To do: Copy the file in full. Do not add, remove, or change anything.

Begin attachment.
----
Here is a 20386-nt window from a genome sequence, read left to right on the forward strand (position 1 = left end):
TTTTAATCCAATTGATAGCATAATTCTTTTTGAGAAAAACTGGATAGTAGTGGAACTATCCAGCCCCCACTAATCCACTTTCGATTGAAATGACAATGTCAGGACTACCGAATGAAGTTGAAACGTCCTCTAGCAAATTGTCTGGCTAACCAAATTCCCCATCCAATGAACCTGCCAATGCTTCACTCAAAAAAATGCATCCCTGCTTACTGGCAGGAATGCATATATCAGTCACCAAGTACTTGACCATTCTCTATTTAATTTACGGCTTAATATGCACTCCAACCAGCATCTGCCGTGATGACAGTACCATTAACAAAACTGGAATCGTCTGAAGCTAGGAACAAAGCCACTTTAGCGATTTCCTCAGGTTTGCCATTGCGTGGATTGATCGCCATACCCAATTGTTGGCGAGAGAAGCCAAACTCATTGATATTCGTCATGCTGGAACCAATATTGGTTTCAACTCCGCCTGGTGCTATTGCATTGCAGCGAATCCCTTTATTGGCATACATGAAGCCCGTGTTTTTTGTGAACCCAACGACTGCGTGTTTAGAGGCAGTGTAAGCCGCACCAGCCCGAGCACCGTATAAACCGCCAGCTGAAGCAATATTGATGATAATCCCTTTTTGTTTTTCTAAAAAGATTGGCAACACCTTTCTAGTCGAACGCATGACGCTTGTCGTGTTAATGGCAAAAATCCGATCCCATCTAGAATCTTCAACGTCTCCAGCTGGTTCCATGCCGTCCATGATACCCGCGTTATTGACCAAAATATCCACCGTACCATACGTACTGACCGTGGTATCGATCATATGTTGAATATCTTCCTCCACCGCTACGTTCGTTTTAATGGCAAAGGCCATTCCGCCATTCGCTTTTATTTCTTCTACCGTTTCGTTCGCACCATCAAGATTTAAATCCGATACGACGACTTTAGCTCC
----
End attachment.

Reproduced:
Here is a 20386-nt window from a genome sequence, read left to right on the forward strand (position 1 = left end):
TTTTAATCCAATTGATAGCATAATTCTTTTTGAGAAAAACTGGATAGTAGTGGAACTATCCAGCCCCCACTAATCCACTTTCGATTGAAATGACAATGTCAGGACTACCGAATGAAGTTGAAACGTCCTCTAGCAAATTGTCTGGCTAACCAAATTCCCCATCCAATGAACCTGCCAATGCTTCACTCAAAAAAATGCATCCCTGCTTACTGGCAGGAATGCATATATCAGTCACCAAGTACTTGACCATTCTCTATTTAATTTACGGCTTAATATGCACTCCAACCAGCATCTGCCGTGATGACAGTACCATTAACAAAACTGGAATCGTCTGAAGCTAGGAACAAAGCCACTTTAGCGATTTCCTCAGGTTTGCCATTGCGTGGATTGATCGCCATACCCAATTGTTGGCGAGAGAAGCCAAACTCATTGATATTCGTCATGCTGGAACCAATATTGGTTTCAACTCCGCCTGGTGCTATTGCATTGCAGCGAATCCCTTTATTGGCATACATGAAGCCCGTGTTTTTTGTGAACCCAACGACTGCGTGTTTAGAGGCAGTGTAAGCCGCACCAGCCCGAGCACCGTATAAACCGCCAGCTGAAGCAATATTGATGATAATCCCTTTTTGTTTTTCTAAAAAGATTGGCAACACCTTTCTAGTCGAACGCATGACGCTTGTCGTGTTAATGGCAAAAATCCGATCCCATCTAGAATCTTCAACGTCTCCAGCTGGTTCCATGCCGTCCATGATACCCGCGTTATTGACCAAAATATCCACCGTACCATACGTACTGACCGTGGTATCGATCATATGTTGAATATCTTCCTCCACCGCTACGTTCGTTTTAATGGCAAAGGCCATTCCGCCATTCGCTTTTATTTCTTCTACCGTTTCGTTCGCACCATCAAGATTTAAATCCGATACGACGACTTTAGCTCC